Jasper, a chocolate brown working cocker spaniel, is in the frontline helping to detect coronavirus.
The 19 months’ old male is part of a six pack of dogs trained to sniff out the virus.
His sense of smell is so “brilliant” he can spot the symptoms before they appear.
Jasper is working with Digby, Storm, Star, Asher and Norman at the London School of Hygiene & Tropical Medicine (LSHTM).
Durham University and the charity Medical Detection Dogs is also collaborating on the project.
The research is backed by £500,000 Government funding.
Jasper was rescued by the Wood Green animal charity in Cambridgeshire.
He’d been abandoned.
His foster mum Sammi Parker, 27, from Milton Keynes, said:
“He’s a lovely dog and he’s achieved so much after coming from rescue.
“He’s a typical spaniel.
“He’s a joy to walk.
“Spaniels often don’t have an off switch, but he’s quite happy to curl up and watch David Attenborough.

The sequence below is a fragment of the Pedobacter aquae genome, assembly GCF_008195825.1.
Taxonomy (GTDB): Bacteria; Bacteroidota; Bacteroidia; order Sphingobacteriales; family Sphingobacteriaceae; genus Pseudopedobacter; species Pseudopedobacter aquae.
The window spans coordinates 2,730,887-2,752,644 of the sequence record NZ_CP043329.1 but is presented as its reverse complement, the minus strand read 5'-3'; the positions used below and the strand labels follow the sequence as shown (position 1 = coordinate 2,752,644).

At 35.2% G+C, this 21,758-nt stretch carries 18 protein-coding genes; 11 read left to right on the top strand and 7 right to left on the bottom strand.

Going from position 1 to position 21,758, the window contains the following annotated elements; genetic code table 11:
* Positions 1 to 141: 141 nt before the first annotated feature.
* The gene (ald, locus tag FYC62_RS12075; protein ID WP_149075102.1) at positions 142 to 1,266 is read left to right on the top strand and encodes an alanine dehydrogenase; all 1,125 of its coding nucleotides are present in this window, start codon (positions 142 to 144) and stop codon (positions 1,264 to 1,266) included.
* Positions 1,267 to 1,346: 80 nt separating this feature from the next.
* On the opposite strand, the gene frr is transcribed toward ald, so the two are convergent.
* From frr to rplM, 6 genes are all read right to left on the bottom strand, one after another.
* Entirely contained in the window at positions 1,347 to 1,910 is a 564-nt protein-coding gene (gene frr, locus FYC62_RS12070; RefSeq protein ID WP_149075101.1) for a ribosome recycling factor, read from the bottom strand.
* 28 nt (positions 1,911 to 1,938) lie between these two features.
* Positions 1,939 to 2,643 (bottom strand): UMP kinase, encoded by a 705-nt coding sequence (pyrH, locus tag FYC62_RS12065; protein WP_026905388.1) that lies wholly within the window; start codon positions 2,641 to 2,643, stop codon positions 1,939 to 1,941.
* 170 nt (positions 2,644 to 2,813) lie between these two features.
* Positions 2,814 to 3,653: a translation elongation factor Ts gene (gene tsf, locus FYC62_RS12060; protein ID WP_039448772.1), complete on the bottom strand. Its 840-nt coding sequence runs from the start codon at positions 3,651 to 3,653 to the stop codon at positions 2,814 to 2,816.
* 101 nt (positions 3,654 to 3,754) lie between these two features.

“He’s very easy going.”
Jasper works a non-stop five-day week smelling and training.
It’s hoped he and his dog chums will analyse samples from NHS staff, including t-shirts, stockings and face masks.
After intensive training he’ll then be working with actual coronavirus samples.
It takes up to two months to see if the dogs can accurately detect the odour.
Dogs are already used to smell diseases such as malaria, cancer, and Parkinson’s.
A dog has 300 million scent receptors in its nose.
A human has five million.
Professor James Logan, lead researcher and Head of the Department of Disease Control at the London School of Hygiene and Tropical Medicine, said:
“If we can demonstrate that dogs can detect Covid-19 in our study, dogs like Jasper could play a huge role in diagnosing people, getting airports and airlines back up and running, and help us all get back to normal quicker.
“We have a lot of reasons to think that it will work, based on previous studies that have shown diseases have distinct odours and dogs can detect them with great accuracy.
“There is no reason to think Covid-19 would be any different.
“So, we are extremely hopeful.”
“The dogs won’t have to come into contact with any infected person.”